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Ecuador quake: Why you shouldn’t cancel your trip to the Amazon or the Galapagos Islands

Ecuador earthquake
A portrait of a teenager hangs on a earthquake-damaged wall in Canoas, Ecuador.
(Rodrigo Abd / Associated Press)

Ecuador’s popular destinations, such as the Amazon, the Andes and the Galapagos Islands, are open for tourism despite April 16’s deadly magnitude 7.8 earthquake and subsequent aftershocks, the country’s Ministry of Tourism announced Thursday.

The tourist areas are unaffected, and the international airport and city services in the capital, Quito, which felt the quake, remain fully operational and ready for travelers, officials said.

“We are relieved to be in such good condition, but our hearts go out to our fellow citizens at this time,” Quito Mayor Mauricio Rodas Espinel said in a statement.  “The best way to assist in the recovery and rebuilding efforts is to embrace foreign visitors.”

The quake hit in the southwestern coastal area of Manabí, about 250 miles from Quito. The death toll now stands at more than 580 people.

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Martha Honey of the Washington-based Center for Responsible Tourism said U.S. travelers shouldn’t cancel their vacation plans if they want to see the country -- and help Ecuador.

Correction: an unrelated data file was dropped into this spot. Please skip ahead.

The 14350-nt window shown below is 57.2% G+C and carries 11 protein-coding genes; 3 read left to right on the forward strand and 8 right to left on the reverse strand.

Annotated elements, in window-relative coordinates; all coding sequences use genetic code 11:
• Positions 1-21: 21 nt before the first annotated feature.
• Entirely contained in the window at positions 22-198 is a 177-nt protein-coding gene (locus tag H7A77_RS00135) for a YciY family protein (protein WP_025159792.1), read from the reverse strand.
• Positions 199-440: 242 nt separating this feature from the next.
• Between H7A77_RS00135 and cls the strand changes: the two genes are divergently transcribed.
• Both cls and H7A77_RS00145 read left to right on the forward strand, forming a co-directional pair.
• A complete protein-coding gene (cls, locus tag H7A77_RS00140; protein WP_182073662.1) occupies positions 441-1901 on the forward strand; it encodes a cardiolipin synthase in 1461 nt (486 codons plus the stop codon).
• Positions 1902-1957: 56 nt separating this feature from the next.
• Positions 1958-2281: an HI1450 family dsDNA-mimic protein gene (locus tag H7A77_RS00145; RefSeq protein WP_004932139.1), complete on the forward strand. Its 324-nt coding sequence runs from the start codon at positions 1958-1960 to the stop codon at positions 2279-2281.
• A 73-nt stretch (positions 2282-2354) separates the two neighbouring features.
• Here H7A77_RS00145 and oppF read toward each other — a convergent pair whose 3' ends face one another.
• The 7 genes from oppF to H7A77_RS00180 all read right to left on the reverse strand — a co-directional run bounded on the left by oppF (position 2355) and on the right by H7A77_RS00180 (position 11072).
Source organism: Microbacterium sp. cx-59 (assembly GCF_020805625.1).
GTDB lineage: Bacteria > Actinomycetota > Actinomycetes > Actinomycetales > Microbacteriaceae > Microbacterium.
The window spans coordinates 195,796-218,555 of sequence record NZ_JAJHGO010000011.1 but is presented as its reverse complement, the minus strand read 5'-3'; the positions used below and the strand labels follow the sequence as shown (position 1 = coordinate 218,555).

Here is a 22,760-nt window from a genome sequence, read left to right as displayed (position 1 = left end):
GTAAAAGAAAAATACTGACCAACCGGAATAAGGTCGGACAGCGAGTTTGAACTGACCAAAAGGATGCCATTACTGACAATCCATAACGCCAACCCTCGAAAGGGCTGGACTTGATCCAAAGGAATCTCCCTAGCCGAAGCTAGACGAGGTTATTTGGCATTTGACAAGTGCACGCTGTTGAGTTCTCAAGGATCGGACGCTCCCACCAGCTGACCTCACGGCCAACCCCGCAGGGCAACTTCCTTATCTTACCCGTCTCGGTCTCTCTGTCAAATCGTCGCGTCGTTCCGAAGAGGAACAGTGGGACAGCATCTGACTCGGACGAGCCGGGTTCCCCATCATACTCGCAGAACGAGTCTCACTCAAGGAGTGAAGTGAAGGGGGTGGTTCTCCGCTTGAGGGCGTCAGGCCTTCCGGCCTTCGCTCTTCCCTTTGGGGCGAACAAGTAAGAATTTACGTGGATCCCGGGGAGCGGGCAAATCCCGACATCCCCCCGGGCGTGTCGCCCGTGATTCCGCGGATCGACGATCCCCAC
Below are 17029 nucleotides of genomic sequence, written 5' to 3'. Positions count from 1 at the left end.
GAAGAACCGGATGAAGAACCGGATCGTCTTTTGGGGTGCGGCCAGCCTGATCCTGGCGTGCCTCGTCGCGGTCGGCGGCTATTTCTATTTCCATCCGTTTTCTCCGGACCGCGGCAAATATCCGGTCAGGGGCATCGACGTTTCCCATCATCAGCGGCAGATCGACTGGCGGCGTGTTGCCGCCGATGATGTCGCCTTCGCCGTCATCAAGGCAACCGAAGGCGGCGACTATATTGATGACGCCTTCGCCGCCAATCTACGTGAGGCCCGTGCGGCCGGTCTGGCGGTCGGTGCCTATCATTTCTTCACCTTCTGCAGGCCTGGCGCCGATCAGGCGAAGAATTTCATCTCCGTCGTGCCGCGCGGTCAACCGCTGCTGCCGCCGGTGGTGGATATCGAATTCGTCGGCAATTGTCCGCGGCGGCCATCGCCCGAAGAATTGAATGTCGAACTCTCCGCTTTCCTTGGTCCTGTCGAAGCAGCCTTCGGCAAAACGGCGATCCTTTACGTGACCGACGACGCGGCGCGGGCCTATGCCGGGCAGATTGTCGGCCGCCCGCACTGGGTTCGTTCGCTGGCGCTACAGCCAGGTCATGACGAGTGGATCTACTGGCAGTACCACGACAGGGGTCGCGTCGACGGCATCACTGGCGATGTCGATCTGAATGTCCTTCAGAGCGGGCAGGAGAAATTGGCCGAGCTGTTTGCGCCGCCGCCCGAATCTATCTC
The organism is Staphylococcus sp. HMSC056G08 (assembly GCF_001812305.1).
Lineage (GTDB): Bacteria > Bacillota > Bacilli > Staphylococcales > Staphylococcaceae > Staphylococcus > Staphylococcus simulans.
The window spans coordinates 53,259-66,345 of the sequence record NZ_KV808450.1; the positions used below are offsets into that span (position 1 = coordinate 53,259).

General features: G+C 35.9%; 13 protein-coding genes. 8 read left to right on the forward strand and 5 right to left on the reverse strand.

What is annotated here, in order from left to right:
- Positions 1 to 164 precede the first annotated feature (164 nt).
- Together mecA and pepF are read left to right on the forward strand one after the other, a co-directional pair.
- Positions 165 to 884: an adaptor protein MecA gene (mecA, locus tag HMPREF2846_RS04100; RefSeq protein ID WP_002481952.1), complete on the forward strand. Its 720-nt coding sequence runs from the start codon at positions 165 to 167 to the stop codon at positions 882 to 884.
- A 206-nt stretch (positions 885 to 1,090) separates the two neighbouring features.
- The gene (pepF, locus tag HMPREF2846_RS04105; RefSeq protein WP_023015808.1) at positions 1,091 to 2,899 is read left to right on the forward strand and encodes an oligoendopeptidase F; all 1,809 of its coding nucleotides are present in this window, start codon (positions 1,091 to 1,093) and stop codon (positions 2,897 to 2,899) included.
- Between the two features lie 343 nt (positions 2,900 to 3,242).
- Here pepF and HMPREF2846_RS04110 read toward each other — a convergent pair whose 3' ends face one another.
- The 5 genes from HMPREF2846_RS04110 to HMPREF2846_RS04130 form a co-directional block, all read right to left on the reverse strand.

“This is a case where tourism is extremely important to the country,” she said. Of course, you should steer clear of areas near the quake’s epicenter, where damage and destruction is greatest and where you would just be in the way, Honey said.

Jim Lutz, founder and president of Vaya Adventures, said his company hasn’t had any cancellations and is continuing to operate its tours.

“If people start canceling their trips to unaffected areas, it will in a sense be kicking the country while it’s down,” he wrote by email.

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Check updates (in Spanish) about conditions in Ecuador at the country’s Ministry of Tourism.

Americans who continue with their trips to Ecuador should register with the Smart Traveler Enrollment Program at travel.state.gov to receive updates about conditions. The program also allows the U.S. Embassy to contact you in an emergency.

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